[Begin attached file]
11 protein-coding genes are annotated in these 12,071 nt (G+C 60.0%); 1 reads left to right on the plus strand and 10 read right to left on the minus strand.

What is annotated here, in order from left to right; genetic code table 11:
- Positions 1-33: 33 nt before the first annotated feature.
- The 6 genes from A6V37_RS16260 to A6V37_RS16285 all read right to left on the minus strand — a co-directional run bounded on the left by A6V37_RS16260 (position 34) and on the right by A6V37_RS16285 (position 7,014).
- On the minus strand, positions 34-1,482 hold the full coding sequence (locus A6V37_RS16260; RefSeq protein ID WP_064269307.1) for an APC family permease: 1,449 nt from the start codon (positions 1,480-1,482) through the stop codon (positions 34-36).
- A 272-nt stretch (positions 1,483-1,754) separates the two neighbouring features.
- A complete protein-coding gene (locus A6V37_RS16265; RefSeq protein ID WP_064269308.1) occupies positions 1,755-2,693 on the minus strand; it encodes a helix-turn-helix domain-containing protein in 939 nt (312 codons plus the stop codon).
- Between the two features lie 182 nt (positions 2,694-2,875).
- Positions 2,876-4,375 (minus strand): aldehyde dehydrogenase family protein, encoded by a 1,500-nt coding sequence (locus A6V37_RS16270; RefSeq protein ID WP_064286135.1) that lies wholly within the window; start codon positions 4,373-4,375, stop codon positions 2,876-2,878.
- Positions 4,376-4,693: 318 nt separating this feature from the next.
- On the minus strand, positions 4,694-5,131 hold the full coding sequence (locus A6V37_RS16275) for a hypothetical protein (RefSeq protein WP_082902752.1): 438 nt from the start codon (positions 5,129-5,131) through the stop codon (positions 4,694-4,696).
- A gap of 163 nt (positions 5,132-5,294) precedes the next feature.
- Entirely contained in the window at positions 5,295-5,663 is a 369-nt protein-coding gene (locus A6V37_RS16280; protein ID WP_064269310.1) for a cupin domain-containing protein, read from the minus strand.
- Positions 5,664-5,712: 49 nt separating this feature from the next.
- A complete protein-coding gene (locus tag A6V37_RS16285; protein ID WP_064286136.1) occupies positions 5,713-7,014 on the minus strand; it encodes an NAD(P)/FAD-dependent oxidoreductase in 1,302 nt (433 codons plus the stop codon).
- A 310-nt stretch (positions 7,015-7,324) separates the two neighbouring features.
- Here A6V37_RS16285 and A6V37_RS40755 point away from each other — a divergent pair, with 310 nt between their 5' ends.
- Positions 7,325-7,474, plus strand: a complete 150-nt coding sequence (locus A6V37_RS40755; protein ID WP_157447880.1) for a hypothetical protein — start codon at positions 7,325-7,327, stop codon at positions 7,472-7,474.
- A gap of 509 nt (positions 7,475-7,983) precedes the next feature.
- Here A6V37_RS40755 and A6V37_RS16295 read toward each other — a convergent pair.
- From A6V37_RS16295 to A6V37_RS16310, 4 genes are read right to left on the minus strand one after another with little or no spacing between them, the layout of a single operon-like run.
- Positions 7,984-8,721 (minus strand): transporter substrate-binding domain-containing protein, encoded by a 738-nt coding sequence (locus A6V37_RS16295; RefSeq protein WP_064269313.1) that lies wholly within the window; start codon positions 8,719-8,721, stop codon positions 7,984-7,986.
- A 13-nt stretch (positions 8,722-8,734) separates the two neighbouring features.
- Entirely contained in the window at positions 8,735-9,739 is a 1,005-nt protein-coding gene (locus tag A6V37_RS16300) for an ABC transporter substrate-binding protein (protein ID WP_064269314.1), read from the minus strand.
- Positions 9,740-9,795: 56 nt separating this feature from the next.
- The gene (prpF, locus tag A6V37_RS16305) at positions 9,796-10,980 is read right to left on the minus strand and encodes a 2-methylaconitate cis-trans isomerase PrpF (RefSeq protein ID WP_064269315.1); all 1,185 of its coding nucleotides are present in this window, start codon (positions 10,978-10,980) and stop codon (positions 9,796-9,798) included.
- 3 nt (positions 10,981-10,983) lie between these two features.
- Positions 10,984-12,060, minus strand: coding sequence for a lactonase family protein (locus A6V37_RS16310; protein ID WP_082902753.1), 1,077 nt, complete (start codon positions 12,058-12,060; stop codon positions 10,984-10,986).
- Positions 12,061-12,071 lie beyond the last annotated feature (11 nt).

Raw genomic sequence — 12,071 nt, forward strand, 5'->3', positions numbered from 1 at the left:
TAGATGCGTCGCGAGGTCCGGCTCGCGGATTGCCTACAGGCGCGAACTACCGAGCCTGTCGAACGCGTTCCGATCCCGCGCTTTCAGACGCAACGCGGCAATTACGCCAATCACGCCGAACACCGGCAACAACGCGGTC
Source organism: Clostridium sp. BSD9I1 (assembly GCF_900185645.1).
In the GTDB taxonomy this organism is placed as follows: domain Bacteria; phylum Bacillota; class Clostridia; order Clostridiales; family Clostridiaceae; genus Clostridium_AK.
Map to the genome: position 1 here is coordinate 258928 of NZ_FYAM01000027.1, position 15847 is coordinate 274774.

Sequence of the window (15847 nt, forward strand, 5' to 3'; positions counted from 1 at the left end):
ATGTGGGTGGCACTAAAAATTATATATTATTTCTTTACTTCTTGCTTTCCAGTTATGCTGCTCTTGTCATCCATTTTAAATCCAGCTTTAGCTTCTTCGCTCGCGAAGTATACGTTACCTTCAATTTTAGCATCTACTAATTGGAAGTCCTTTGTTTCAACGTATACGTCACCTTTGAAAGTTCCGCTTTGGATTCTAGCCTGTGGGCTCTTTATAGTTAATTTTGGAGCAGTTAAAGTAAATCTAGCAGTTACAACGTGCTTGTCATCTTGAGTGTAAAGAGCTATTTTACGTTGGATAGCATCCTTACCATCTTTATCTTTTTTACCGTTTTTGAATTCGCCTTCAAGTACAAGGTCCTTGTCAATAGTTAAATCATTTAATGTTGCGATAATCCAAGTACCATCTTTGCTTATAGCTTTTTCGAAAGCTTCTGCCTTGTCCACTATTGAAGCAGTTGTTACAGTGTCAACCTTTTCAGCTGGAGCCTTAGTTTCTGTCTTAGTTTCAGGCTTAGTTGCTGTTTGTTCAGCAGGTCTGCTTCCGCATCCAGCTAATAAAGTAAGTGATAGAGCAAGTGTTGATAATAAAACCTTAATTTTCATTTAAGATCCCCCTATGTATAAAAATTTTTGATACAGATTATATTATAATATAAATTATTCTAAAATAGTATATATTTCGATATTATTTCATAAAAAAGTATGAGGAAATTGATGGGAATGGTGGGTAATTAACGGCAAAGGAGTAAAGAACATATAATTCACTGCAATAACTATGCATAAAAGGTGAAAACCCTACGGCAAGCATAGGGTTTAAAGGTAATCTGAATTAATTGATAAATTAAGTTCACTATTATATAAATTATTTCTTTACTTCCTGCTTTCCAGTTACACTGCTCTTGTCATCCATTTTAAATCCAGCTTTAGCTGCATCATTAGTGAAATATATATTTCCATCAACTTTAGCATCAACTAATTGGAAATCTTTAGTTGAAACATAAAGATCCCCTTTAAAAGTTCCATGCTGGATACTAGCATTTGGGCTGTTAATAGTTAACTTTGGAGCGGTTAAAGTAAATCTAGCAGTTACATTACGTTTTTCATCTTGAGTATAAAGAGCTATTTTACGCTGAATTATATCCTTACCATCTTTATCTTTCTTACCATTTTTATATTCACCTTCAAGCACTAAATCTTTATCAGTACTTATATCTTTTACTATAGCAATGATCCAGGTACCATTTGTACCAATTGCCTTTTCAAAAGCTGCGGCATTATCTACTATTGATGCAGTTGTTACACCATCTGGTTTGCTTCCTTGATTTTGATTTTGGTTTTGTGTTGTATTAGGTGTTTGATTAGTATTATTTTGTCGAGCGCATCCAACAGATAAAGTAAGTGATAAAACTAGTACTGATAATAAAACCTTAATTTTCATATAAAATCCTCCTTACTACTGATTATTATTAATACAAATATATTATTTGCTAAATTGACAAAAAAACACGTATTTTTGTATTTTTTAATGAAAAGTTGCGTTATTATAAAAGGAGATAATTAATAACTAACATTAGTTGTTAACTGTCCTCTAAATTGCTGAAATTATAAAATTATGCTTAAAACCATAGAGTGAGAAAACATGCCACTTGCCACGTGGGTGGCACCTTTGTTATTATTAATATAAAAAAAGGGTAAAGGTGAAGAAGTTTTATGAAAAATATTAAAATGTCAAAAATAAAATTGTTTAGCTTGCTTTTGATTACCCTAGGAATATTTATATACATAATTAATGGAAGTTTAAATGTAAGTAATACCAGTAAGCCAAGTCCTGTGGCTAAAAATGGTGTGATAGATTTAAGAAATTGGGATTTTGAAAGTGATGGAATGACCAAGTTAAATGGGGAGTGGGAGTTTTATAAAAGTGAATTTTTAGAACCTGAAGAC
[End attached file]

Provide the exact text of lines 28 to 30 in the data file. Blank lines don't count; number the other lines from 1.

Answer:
- Positions 10,984-12,060, minus strand: coding sequence for a lactonase family protein (locus A6V37_RS16310; protein ID WP_082902753.1), 1,077 nt, complete (start codon positions 12,058-12,060; stop codon positions 10,984-10,986).
- Positions 12,061-12,071 lie beyond the last annotated feature (11 nt).

Raw genomic sequence — 12,071 nt, forward strand, 5'->3', positions numbered from 1 at the left: